29 GPS Receiver There are number of pages on the GPS Receiver :
Satellite Page Trip Computer Page Map Page Compass Page Main Menu Page The Find Page Waypoint Information Page

30 Recievers

31 What You can do with a Receiver?
Mark Waypoints Create and view Tracks Create a Route

32 Waypoints Waypoints are locations or landmarks that can be stored in your GPS. waypoints may be entered directly by taking a reading with the unit at the location itself, giving it a name, and then saving the point Latitude and Longitude Your location Direction of waypoint Date and Time Waypoint

33 Tracks Tracks are like footprints.
They show you exactly where you have moved. Tracks appear as small dotted lines on you receivers Map page. The GPS receiver automatically creates tracks as you move and displays the dotted lines called as Track log.

34 Routes A Route gives you straight line direction from one point to another or many other points.

35 How accurate is GPS? today
GPS receivers are extremely accurate. Certain atmospheric factors, dense foliage or tall buildings can affect the accuracy of GPS receivers. Garmin GPS receivers are accurate to within 15 meters on average. GPS receivers with WAAS (Wide Area Augmentation System) capability can improve accuracy to less than three meters on average.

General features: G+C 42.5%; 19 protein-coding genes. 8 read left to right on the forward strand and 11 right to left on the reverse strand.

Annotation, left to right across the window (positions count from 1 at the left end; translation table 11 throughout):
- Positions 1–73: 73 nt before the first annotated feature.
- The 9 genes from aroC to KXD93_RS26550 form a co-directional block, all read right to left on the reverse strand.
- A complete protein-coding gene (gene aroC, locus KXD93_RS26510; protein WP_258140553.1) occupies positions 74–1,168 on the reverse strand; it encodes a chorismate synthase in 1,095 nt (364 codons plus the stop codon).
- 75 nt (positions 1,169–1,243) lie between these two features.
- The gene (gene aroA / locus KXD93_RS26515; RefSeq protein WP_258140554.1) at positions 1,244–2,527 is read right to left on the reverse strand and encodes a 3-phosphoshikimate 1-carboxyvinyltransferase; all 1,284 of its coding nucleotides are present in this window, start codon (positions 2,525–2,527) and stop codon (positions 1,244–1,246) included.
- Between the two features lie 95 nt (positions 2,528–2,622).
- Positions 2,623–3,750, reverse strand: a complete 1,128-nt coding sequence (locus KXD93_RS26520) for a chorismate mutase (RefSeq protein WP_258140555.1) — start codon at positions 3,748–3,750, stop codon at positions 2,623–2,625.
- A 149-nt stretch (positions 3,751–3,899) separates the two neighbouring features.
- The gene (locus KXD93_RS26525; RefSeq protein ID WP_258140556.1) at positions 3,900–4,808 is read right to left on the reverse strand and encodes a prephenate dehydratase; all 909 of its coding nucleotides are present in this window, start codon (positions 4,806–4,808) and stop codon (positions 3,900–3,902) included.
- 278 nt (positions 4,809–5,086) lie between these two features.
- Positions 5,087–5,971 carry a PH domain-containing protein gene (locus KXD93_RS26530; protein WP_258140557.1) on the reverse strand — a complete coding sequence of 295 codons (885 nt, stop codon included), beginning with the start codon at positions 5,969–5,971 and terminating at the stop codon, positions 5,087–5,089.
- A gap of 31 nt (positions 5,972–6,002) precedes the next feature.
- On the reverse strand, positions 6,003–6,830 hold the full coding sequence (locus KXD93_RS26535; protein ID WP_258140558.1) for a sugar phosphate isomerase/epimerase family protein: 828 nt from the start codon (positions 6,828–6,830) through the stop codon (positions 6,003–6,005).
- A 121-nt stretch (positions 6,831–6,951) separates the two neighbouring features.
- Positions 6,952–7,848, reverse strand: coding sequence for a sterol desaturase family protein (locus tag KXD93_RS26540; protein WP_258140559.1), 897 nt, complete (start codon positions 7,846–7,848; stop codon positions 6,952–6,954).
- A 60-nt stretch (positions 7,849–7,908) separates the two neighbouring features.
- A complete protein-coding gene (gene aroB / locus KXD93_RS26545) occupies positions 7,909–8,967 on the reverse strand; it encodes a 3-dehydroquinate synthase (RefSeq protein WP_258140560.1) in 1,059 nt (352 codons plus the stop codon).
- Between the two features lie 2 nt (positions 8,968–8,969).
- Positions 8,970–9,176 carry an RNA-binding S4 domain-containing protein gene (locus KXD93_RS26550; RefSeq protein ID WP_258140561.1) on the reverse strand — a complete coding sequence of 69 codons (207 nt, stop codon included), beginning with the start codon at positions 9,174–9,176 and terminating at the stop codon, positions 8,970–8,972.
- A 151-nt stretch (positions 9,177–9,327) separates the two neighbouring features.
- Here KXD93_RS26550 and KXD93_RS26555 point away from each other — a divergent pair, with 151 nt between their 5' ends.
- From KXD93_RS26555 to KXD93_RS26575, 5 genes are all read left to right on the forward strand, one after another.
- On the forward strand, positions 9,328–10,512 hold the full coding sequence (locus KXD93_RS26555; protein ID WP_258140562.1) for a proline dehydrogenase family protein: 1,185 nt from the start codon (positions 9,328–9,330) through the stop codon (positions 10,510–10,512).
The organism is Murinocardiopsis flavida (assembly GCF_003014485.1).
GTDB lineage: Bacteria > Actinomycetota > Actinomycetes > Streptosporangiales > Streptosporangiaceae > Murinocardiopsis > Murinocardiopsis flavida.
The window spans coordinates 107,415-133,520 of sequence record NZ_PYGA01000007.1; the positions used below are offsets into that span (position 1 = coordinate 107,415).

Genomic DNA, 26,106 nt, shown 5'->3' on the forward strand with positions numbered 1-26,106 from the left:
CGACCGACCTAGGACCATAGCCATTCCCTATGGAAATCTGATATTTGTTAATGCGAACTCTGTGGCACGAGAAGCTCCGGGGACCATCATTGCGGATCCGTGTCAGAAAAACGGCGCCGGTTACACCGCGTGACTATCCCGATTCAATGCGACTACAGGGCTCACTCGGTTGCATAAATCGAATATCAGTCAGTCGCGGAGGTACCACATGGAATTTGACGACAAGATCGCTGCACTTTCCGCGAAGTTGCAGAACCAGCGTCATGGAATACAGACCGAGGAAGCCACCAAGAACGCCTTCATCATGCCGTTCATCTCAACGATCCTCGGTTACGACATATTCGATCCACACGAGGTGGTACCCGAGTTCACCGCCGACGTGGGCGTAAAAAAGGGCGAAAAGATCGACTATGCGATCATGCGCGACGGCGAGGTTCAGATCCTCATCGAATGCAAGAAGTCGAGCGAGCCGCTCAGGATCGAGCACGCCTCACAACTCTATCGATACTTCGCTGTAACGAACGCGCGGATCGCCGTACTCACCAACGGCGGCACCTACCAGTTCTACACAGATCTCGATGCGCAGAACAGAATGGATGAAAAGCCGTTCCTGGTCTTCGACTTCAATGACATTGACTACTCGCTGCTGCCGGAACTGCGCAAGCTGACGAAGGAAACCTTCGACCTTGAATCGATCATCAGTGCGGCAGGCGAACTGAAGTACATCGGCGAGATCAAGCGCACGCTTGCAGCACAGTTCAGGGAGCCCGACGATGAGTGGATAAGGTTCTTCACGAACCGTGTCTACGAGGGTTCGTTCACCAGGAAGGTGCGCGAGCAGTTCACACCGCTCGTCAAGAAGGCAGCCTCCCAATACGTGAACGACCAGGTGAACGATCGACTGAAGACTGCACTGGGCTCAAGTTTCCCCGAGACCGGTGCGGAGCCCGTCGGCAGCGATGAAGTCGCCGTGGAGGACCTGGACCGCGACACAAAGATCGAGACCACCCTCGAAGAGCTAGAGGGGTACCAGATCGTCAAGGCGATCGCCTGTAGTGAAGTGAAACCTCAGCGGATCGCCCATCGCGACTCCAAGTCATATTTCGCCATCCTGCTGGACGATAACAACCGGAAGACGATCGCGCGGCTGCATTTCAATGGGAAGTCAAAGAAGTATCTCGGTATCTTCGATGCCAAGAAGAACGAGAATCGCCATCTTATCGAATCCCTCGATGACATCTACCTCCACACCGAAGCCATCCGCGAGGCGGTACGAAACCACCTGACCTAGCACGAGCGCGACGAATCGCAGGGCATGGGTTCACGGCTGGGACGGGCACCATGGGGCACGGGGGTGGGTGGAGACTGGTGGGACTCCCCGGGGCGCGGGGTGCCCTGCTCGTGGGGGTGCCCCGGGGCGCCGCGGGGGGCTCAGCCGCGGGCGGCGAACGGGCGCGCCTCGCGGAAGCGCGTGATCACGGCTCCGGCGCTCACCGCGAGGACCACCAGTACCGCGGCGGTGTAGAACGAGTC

36 Differential Correction
Differential correction is a technique that greatly increases the accuracy of the collected GPS data. It involves using a receiver at a known location - the "base station“- and comparing that data with GPS positions collected from unknown locations with "roving receivers."

37 Advantages of GPS Intervisibility between points is not required.
Can be used at any time of day or in any weather. Has high geodetic accuracy. More work can be accomplished in less time with fewer people.

38 Uses of GPS There are five main uses of GPS :
Location : determining a basic position. Navigation : getting from one location to another. Tracking :monitoring the movement of people and things. Mapping :creating Maps. Timing :providing precise timing.

39 Applications of GPS Agriculture Aviation Environment
Road rail and ocean Transport Military Public safety Recreation Space Surveying Timing

40 Competitors of NAVSTAR GPS
GLONASS – Russia GALILEO - European Union